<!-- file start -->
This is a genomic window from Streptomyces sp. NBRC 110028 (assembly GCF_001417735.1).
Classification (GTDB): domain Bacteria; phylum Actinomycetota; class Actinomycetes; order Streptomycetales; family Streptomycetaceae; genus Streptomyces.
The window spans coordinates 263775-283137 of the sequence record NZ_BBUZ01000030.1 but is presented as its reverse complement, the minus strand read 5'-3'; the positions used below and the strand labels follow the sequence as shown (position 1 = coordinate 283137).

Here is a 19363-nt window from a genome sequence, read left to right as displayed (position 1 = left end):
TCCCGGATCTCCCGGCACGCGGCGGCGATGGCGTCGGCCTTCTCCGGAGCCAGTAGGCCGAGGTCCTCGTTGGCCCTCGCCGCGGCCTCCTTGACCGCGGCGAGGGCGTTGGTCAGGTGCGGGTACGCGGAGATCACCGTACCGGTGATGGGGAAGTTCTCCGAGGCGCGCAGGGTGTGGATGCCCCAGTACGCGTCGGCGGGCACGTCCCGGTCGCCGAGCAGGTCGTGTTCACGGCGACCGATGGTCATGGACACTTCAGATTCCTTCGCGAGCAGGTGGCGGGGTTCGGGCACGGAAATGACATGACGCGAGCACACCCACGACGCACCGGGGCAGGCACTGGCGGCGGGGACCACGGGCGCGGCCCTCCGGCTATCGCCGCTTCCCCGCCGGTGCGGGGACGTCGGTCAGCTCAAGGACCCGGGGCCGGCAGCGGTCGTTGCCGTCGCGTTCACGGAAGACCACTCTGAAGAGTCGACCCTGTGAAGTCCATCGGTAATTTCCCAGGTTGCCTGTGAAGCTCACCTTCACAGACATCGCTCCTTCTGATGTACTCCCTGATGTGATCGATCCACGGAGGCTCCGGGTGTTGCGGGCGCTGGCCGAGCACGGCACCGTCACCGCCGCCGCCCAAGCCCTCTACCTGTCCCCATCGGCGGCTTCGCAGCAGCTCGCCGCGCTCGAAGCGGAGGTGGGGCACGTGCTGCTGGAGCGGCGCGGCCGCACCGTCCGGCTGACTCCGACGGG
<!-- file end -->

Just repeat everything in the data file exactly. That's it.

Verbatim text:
This is a genomic window from Streptomyces sp. NBRC 110028 (assembly GCF_001417735.1).
Classification (GTDB): domain Bacteria; phylum Actinomycetota; class Actinomycetes; order Streptomycetales; family Streptomycetaceae; genus Streptomyces.
The window spans coordinates 263775-283137 of the sequence record NZ_BBUZ01000030.1 but is presented as its reverse complement, the minus strand read 5'-3'; the positions used below and the strand labels follow the sequence as shown (position 1 = coordinate 283137).

Here is a 19363-nt window from a genome sequence, read left to right as displayed (position 1 = left end):
TCCCGGATCTCCCGGCACGCGGCGGCGATGGCGTCGGCCTTCTCCGGAGCCAGTAGGCCGAGGTCCTCGTTGGCCCTCGCCGCGGCCTCCTTGACCGCGGCGAGGGCGTTGGTCAGGTGCGGGTACGCGGAGATCACCGTACCGGTGATGGGGAAGTTCTCCGAGGCGCGCAGGGTGTGGATGCCCCAGTACGCGTCGGCGGGCACGTCCCGGTCGCCGAGCAGGTCGTGTTCACGGCGACCGATGGTCATGGACACTTCAGATTCCTTCGCGAGCAGGTGGCGGGGTTCGGGCACGGAAATGACATGACGCGAGCACACCCACGACGCACCGGGGCAGGCACTGGCGGCGGGGACCACGGGCGCGGCCCTCCGGCTATCGCCGCTTCCCCGCCGGTGCGGGGACGTCGGTCAGCTCAAGGACCCGGGGCCGGCAGCGGTCGTTGCCGTCGCGTTCACGGAAGACCACTCTGAAGAGTCGACCCTGTGAAGTCCATCGGTAATTTCCCAGGTTGCCTGTGAAGCTCACCTTCACAGACATCGCTCCTTCTGATGTACTCCCTGATGTGATCGATCCACGGAGGCTCCGGGTGTTGCGGGCGCTGGCCGAGCACGGCACCGTCACCGCCGCCGCCCAAGCCCTCTACCTGTCCCCATCGGCGGCTTCGCAGCAGCTCGCCGCGCTCGAAGCGGAGGTGGGGCACGTGCTGCTGGAGCGGCGCGGCCGCACCGTCCGGCTGACTCCGACGGG